The latest of the Marvel comics franchise is the most expensive film ever made but carries on just like the earlier two – lots of characters chasing too little plot. If you can call a po-faced allegory about society’s treatment of difference a plot. As ever Halle Berry looks nice, Hugh Jackman throws his chest out to good effect and Patrick Stewart and Ian McKellen compete to see whose voice has the most actorly resonance.
To flesh things out a bit more, the story hinges on a mutant called Leech, whose special power is the production of something – hormones, pheromones, slimy oozy stuff, call it what you will – which turns our mutants back into normal everyday folk. Should this make mutants happy? Should they, in fact, be forced to have a bit of Leech therapy? Is this a godlike intervention in the affairs of men (mutant or otherwise) or a scientific breakthrough? In short, is difference a thing to be celebrated or despised? There is way too much of this heavy handedness going on and too many characters vying for screen time. Not having learnt a thing from the previous X-Men outings, this one introduces even more characters, including Kelsey Grammer’s Beast, Ben Foster’s Angel, Vinnie Jones’s Juggernaut, Eric Dane’s Multiple Man, Dania Ramirez’s Callisto and of course Leech, played by Cameron Bright. Buzzing round the edges are even more new faces, returning old hands and cameos. There are so many characters, in fact, that director Brett Ratner – brought in after Darren Aronofsky, Bryan Singer, Joss Whedon, Alex Proyas, Zack Snyder and Matthew Vaughn had all passed – has to get absurdly whizzy in an attempt to fit everyone in. But just because you have a property called Rush Hour on the CV doesn’t mean you’re the right man for the job. Though in Ratner’s defence, who could have turned all these ingredients into something tasty?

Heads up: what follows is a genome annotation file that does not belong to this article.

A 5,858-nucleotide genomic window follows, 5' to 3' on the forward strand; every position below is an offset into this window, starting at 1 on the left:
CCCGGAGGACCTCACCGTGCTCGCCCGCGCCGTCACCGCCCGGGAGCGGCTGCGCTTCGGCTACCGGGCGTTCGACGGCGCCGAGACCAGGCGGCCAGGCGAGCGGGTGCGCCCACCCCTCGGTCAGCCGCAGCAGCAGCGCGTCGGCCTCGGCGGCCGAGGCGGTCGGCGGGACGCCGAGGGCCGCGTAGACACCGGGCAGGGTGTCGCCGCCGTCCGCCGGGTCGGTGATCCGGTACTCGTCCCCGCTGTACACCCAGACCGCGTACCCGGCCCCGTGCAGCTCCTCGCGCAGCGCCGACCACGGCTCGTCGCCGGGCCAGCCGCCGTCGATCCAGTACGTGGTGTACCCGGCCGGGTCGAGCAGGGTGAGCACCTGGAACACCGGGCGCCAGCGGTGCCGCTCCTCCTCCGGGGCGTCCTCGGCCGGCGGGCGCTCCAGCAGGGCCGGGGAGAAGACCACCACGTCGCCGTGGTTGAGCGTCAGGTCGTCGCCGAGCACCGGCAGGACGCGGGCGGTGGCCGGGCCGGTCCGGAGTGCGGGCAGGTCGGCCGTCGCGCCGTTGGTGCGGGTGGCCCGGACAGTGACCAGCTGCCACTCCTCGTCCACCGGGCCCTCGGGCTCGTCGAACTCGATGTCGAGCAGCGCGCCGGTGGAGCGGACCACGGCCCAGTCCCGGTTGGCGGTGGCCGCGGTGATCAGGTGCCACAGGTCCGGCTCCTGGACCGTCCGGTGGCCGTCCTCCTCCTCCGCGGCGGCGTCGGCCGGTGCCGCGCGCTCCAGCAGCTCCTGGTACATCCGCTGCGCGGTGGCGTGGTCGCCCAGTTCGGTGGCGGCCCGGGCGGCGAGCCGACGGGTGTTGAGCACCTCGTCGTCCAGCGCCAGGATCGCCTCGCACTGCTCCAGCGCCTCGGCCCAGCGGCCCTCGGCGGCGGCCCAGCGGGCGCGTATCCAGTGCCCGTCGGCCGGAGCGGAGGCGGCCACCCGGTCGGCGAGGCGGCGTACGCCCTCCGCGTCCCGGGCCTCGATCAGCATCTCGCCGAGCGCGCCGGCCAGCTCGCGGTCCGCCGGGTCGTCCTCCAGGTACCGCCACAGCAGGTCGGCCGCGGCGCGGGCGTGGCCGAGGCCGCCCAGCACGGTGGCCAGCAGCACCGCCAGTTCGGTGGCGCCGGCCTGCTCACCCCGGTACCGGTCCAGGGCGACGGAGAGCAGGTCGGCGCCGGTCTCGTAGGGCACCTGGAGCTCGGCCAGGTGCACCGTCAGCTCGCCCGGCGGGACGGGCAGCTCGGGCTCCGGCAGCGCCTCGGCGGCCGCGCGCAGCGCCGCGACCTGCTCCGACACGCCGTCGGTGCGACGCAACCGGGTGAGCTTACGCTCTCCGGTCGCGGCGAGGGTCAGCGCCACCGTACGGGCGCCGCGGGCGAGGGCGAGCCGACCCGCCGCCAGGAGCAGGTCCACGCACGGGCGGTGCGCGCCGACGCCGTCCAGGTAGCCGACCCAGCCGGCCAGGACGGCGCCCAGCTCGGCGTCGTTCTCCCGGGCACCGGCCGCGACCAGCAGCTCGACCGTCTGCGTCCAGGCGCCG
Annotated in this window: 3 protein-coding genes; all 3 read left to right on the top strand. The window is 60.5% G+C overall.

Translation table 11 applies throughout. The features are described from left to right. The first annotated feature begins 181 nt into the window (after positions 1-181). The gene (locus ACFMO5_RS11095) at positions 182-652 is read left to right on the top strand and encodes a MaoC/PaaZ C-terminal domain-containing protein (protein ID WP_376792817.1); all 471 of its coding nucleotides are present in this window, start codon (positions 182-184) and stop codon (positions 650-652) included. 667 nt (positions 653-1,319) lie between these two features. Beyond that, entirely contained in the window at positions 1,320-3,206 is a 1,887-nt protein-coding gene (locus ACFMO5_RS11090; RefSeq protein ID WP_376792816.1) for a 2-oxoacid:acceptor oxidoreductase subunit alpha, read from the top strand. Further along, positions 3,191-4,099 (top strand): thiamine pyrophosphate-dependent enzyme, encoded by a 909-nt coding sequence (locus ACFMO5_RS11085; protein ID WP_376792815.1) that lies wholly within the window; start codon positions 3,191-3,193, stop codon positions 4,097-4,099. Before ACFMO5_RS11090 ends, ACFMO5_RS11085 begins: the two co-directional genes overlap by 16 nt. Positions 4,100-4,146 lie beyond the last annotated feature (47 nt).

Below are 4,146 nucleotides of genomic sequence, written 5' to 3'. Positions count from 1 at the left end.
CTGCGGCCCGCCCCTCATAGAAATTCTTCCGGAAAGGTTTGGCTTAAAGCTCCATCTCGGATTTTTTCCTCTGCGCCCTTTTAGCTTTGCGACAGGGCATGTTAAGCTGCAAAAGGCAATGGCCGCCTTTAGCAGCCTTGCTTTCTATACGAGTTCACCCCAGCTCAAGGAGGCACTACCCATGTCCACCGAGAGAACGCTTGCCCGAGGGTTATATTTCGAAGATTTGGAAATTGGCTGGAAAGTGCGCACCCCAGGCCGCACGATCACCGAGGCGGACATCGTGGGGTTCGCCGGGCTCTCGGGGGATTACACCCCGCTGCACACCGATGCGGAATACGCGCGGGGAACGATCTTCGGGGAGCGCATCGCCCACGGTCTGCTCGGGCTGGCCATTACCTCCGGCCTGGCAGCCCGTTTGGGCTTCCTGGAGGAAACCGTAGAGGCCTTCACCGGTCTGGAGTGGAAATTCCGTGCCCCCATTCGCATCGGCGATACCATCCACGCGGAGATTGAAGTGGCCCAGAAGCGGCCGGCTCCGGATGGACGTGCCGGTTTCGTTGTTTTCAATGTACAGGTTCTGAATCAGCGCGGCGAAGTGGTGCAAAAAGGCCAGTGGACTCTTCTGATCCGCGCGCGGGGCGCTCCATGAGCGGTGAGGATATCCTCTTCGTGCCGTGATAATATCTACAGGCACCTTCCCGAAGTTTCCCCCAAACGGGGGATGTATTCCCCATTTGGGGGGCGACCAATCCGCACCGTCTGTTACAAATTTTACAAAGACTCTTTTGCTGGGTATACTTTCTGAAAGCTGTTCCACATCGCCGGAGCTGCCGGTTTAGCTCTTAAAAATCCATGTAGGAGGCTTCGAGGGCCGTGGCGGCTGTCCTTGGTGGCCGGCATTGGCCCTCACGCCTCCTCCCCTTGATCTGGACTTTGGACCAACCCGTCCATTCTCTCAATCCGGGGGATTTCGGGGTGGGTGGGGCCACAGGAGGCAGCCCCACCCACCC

© Steve Morrissey 2005